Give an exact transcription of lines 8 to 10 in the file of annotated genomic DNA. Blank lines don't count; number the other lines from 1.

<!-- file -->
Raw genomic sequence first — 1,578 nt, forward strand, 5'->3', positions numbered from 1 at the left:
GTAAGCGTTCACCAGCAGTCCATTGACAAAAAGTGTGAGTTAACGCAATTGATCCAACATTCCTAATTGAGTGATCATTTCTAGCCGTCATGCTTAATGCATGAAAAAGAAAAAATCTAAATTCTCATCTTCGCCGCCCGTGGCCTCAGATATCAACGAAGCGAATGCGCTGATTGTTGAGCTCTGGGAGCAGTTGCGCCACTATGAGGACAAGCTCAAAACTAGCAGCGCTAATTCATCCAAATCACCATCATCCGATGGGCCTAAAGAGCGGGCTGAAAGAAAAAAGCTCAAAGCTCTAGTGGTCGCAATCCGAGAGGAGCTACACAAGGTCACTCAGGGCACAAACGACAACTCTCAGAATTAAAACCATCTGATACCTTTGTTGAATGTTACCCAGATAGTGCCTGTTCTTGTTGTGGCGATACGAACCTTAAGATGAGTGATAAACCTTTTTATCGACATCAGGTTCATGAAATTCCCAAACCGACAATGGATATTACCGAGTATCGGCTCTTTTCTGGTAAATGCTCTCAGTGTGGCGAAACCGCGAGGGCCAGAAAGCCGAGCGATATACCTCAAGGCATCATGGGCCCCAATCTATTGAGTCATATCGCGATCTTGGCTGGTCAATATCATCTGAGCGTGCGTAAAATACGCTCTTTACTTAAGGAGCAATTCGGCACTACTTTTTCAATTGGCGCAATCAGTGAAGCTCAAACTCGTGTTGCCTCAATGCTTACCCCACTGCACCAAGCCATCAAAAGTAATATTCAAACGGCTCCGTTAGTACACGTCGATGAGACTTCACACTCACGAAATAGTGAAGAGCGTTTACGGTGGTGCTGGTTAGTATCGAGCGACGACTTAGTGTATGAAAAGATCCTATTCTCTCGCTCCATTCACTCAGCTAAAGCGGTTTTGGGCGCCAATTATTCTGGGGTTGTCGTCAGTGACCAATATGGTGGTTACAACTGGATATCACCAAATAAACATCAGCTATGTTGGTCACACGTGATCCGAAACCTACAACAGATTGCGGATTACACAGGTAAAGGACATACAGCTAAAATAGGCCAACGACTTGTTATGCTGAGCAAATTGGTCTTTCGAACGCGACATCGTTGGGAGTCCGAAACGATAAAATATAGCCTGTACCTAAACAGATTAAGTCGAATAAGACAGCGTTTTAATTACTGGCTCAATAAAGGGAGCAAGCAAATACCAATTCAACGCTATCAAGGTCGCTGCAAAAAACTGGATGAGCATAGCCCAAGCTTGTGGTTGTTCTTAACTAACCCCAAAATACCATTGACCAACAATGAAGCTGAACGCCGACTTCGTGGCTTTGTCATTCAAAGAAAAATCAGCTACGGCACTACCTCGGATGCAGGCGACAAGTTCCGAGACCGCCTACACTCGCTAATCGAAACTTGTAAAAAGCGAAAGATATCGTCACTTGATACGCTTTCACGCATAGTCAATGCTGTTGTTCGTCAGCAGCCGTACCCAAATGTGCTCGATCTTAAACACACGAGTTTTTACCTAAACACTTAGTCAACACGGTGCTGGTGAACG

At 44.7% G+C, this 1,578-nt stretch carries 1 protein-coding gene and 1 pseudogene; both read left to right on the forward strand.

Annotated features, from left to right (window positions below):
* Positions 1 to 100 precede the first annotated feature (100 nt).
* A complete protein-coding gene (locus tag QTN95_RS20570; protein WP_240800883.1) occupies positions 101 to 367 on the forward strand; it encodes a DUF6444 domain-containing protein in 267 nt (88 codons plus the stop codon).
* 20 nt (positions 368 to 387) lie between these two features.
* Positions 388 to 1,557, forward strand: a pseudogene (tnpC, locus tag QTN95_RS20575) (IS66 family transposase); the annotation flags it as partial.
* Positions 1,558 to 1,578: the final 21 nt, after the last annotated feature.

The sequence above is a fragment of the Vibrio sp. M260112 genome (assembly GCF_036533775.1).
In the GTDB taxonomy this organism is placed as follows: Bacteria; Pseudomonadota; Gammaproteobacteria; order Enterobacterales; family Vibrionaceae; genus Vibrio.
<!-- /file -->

* Positions 388 to 1,557, forward strand: a pseudogene (tnpC, locus tag QTN95_RS20575) (IS66 family transposase); the annotation flags it as partial.
* Positions 1,558 to 1,578: the final 21 nt, after the last annotated feature.

The sequence above is a fragment of the Vibrio sp. M260112 genome (assembly GCF_036533775.1).